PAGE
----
In a small classroom at Knox College, a group of kids sat in a circle of tables, surrounded by seed catalogs and marked up sheets of paper.
They had been learning for the past week how to properly make compost as well as how to weed, and water a garden. Now as they finished their last day of the Farm to Fork Summer Camp, they drew up plans to create gardens of their own.
The camp was designed to teach 10 to 15 year olds how to grow and prepare their own food.
Peter Schwartzman sat at one of the tables, every once and a while asking questions or giving advice.
Schwartzman, Associate Professor and Chair of Environmental Studies at Knox College, organized “Farm to Fork,” and said the camp uses applied learning to teach kids both the concepts and skills they need to become urban farmers.
He said that the only way kids can really figure out all the challenges involved in gardening, is to plant their own.
"How are you going to pull that all together and start your own little garden, or big garden? What are you going to do?” he asked.
Twelve-year-old Isaiah Hill from Galesburg sat looking intensely at a sheet a paper, sketching out where he wanted to put certain plants in his garden.
"I’m thinking about adding carrots, tomatoes and a little bit of broccoli,” he said.
Isaiah said before the camp he never really thought about making a garden, but it changed his mind.
"Now that I’m getting into it, I plan on planting a garden when I get home today,” he said.
The camp also included field trips to local farms, like the “Growing Together” Urban Farm in Galesburg.
Matt Wallen is the manager of Growing Together and the other instructor for Farm to Fork. He chose coming to Galesburg to run the urban farm over a position in Hawaii.
Schwartzman and Wallen also brought the kids to the Knox College Urban Farm, not far from the classroom, to learn how to weed and plant firsthand.
On the camp's last day they planted bean sprouts that they had started in small balls of earth in the classroom on day one.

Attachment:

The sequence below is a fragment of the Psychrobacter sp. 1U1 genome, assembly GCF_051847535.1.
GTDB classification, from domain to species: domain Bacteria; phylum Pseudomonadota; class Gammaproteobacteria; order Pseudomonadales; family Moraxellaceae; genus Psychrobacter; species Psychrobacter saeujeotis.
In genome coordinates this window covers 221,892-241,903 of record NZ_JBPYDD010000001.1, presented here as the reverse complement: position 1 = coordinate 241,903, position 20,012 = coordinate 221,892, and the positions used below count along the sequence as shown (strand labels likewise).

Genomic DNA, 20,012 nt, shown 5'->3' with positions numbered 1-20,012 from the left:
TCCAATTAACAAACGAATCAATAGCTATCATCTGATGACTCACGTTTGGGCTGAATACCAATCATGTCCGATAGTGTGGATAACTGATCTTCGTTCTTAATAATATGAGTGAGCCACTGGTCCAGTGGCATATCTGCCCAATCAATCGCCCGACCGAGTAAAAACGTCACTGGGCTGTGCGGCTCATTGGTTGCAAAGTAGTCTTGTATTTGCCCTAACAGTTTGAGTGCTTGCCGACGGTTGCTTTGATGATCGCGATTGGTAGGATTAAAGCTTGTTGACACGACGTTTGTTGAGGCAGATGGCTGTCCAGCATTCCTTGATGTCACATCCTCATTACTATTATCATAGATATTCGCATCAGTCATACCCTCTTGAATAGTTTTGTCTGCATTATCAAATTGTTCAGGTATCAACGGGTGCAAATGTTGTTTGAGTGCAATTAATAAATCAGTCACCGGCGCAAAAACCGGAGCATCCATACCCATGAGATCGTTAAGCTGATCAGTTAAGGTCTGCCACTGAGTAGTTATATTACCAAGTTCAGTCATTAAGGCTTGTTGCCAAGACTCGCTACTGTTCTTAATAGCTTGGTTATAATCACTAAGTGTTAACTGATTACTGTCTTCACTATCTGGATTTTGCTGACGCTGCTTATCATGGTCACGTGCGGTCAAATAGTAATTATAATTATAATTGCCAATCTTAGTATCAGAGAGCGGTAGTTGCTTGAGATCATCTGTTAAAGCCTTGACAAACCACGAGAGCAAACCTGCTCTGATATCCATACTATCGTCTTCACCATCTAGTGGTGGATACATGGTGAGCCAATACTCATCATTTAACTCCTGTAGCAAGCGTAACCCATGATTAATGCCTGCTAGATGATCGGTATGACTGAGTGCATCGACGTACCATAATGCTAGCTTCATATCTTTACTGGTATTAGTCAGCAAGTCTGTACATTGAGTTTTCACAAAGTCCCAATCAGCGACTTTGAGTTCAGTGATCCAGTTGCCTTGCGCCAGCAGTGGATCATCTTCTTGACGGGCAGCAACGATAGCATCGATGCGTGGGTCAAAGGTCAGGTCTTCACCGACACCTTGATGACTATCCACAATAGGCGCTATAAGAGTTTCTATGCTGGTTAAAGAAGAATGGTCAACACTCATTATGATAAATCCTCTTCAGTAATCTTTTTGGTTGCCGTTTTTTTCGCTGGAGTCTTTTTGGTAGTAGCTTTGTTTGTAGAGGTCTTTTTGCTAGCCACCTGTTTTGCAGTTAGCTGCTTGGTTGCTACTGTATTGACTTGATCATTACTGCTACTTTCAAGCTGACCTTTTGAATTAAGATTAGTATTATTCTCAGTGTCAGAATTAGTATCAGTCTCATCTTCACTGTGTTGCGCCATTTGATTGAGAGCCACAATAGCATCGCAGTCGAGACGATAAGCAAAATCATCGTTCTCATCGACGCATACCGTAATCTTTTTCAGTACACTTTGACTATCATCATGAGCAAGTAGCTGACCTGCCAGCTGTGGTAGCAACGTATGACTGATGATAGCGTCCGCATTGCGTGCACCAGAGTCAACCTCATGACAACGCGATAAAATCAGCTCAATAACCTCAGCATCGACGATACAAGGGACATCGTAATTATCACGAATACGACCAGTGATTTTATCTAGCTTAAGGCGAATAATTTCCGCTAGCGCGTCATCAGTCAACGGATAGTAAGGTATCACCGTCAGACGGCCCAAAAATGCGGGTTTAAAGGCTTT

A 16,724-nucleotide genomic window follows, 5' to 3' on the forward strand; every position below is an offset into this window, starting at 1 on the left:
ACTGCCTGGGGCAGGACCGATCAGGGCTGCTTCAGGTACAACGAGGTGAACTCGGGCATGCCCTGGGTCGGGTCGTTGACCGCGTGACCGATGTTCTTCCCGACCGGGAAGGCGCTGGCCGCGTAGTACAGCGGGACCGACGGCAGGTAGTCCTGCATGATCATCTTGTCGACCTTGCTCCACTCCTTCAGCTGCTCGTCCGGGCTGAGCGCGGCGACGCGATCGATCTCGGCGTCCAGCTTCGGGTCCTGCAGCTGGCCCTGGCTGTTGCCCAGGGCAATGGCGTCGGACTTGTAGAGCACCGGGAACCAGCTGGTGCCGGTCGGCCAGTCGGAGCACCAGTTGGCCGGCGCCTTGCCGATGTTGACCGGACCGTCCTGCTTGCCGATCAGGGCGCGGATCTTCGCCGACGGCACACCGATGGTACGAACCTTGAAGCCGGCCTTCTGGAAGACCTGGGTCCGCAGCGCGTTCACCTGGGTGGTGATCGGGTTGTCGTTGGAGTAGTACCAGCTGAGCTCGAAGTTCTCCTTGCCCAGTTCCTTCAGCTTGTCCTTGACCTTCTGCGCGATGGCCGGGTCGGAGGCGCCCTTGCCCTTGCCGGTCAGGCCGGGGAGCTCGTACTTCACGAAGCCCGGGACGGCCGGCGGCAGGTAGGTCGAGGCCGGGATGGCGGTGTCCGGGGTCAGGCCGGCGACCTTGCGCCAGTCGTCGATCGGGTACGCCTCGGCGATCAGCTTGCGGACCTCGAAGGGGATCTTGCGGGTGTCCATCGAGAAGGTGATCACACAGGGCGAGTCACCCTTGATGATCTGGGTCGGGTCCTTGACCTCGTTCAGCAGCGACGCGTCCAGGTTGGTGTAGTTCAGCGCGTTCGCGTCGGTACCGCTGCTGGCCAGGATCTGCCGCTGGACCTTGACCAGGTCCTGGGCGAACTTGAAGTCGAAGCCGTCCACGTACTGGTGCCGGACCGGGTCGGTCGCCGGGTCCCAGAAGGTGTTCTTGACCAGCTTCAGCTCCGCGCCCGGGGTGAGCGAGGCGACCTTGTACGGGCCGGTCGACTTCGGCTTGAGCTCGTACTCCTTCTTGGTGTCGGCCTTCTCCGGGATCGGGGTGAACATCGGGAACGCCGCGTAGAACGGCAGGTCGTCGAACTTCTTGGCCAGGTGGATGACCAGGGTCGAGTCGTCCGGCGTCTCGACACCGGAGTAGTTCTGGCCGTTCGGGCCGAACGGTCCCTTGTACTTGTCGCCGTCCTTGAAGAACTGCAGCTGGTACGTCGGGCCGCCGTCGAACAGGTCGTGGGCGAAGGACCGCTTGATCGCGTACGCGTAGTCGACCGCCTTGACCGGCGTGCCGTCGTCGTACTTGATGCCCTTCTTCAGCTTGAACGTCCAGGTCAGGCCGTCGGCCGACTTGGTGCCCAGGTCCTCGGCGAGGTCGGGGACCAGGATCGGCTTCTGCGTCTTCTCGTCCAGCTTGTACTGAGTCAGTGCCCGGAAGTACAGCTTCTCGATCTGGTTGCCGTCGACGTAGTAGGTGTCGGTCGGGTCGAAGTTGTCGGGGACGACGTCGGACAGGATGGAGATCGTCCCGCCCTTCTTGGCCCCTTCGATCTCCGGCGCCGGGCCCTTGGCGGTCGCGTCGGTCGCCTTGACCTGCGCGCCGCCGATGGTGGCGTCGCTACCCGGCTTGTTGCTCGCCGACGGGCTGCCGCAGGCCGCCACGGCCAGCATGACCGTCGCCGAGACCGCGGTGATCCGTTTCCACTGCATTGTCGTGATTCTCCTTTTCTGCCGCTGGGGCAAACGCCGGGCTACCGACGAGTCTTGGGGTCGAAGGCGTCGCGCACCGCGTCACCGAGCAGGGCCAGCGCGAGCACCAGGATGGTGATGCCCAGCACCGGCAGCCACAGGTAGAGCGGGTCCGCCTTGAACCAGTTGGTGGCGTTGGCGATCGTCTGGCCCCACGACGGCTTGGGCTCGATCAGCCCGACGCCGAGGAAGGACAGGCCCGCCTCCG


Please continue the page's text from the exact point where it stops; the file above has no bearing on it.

After Schwartzman showed the group how to clear the soil of weeds, each child got a chance to plant a sprout in the ground.
There were more clumps of earth with sprouts inside than there were kids to plant them.
Wallen and Isaiah planted the rest, with Wallen giving him some pointers and showing him the correct way to press the earth gently over the sprouts.
"If you give it some care, maybe nature will give it some care (too), maybe it’ll just work," Wallen said.
The group also harvested some dark red, verging on purple, lettuce and some garlic for their lunch. As they picked the garlic, some of the kids were worried by a plant with an ominous looking red stem.
Schwartzman stepped in with some much need plant identification assistance.
“This is a maple tree, ok? There’s thousand’s of maple trees that come in here. It also has bark, you’re not going to find bark on poison ivy,” he said.
Wallen had been teaching the kids not only how to grow food, but what to do with it once it’s been grown, including the garlic they just picked.
"We’re just going to roast it and it’ll be something simple that they know what to do with it straight from the farm,” he said.
The rest of the small kitchen they used was set up into stations. Two kids sautéed, while two kids chopped, and another two mixed cut greens into the salad bowl.
As the kids cooked, Schwartzman cleaned up the catalogs in the classroom from earlier. He pointed at the white board that was nearly filled with the plants and terms that had been covered in Farm to Fork's five days.
The left side contained all the plants they studied, learning what time of year that they would best be planted and what crops, like pumpkins, would take a long time to mature.
The right side of the board had a long list of the terms and concepts that they studied. The list included Community Supported Agriculture, and NPK. Which is the abbreviation for the three main plan nutrients used in agriculture - Nitrogen, Phosphorous, and Potassium.
Schwartzman says even though “Farm to fork” is only 5 days long, the camp was designed to be in-depth.
“I have a lot of confidence in our youth," he said.
Schwartzman continued, "I mean some of the stuff may go over their heads, but for some of them I can tell by the way they use the words and the way they integrate into their dialog, they’re getting it.”
The funding for the camp was provided by the Illinois Department of Agriculture and the Galesburg Regional Economic Development Agency.
Schwartzman said the camp’s expenses are relatively small and he wants to expand the camp beyond the two sessions it held this year, and offer a more in–depth camp if he can get enough funding.
The camp closed with the group discussing the meal they had just made. Schwartzman then handed out new, shiny trowels to each person so they could start their gardens when they got home.